No really, I'm not kidding. Two researchers from UC Berkeley and Carnegie Mellon thought that the methods employed by US News and World Report to rank the nation's top universities was just a bit too arbitrary. As Science News reports in a great article to share with high school and undergrad math students,
They imagined each university as a point in seven-dimensional space, with one dimension for each factor that U.S. News considers...Techniques they’d developed for a completely different problem — aligning gene sequences to understand evolutionary changes — could be adapted to do just that, they realized.
Because each universities ranking could be represented as a vector and a student's relative priorities for school selection could also be represented as a vector in 7-dimensional space, the researchers were able to show that different priorities (research funding vs. alumni giving, for example) could result in significant changes in the rankings:
The top schools, they found, were top pretty much regardless of one’s priorities. Harvard and Princeton and Yale, for example, were always in the top five, because they were strong across the board on all the criteria.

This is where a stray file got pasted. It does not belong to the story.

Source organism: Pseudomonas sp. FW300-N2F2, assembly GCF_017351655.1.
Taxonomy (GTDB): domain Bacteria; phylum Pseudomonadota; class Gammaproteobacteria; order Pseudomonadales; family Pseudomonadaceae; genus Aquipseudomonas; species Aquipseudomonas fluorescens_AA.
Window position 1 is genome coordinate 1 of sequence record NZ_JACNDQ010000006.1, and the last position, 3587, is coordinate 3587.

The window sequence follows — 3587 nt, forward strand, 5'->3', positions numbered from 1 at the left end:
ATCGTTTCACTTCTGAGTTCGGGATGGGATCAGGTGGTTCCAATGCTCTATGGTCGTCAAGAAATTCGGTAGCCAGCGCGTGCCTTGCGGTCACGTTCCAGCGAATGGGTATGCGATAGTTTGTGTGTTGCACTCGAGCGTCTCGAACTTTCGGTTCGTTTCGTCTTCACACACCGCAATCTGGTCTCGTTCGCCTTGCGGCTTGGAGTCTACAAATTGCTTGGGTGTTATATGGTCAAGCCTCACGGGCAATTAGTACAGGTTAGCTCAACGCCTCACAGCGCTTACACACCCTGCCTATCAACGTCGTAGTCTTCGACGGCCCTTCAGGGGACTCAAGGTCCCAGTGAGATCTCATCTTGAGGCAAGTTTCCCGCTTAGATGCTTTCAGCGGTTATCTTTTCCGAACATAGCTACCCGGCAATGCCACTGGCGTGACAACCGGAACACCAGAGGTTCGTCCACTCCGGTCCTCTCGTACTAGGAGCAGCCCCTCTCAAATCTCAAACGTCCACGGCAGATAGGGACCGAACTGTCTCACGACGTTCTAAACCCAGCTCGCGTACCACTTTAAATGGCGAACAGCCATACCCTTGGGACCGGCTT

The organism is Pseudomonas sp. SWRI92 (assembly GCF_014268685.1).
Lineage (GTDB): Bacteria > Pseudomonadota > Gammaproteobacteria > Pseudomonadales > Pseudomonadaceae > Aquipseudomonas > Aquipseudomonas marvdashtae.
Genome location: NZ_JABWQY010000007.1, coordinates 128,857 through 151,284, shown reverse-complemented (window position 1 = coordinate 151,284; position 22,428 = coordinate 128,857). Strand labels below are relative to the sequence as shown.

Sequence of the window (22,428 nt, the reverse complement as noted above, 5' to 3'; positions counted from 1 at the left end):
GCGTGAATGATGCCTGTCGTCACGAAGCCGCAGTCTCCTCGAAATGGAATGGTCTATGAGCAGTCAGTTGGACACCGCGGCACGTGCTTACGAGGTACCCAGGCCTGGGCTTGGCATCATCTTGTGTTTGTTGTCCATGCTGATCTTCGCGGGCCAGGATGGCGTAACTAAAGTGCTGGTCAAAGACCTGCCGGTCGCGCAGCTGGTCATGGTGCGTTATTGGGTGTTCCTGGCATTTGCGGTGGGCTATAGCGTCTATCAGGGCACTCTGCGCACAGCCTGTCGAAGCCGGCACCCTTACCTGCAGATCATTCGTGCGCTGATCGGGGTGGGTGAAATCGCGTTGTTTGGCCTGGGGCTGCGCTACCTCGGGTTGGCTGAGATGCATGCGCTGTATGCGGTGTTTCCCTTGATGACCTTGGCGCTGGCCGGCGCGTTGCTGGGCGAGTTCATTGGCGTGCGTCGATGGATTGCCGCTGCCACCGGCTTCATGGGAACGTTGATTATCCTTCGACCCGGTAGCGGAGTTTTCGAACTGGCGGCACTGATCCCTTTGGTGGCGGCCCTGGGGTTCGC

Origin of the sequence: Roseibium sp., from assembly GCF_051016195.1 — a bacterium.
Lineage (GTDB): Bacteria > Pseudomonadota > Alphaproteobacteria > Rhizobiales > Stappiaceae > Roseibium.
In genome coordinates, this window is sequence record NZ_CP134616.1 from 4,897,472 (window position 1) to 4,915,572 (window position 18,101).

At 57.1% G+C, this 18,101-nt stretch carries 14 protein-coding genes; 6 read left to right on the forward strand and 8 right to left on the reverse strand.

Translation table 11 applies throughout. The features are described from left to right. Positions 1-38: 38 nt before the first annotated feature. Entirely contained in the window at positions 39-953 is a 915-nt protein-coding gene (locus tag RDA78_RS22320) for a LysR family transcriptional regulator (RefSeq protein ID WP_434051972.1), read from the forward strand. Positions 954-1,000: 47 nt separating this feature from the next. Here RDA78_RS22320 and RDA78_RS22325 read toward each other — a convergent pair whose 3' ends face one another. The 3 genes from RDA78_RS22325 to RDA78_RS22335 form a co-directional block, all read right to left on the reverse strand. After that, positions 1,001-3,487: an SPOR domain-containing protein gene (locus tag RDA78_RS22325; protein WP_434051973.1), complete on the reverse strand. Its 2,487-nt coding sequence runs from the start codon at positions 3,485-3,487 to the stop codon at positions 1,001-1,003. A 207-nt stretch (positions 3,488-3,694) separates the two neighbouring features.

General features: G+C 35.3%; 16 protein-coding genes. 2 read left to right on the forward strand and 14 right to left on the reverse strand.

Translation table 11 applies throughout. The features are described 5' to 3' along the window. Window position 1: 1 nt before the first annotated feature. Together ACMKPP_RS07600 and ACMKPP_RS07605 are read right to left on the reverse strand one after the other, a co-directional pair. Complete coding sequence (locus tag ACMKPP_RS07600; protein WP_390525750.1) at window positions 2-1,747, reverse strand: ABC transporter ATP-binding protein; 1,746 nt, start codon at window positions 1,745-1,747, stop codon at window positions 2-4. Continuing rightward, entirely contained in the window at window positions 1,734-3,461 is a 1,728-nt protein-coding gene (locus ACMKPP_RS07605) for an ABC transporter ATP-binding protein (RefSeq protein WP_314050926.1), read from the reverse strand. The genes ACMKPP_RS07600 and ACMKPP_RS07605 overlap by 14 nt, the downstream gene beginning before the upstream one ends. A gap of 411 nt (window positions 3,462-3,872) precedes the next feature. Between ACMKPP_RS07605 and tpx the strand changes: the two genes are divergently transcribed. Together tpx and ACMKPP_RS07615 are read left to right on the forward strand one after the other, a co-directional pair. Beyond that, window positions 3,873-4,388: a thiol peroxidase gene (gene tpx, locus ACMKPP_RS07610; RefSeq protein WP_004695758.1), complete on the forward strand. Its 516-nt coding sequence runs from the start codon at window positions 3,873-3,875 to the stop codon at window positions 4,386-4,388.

Schools that were a bit more uneven could vary wildly, though. Penn State, for example, was 48 according to the magazine’s criteria, but it could also be as high as 1 or as low as 59.
The article does a nice job of distilling out the toughest mathematical pieces of their research; anyone wanting to dig a little deeper can view their full results published at ArXiv.org. While it's an exercise in interesting math, it's also probably not a bad starter for higher-end high school math classes, students in which are already starting to put in early decision applications.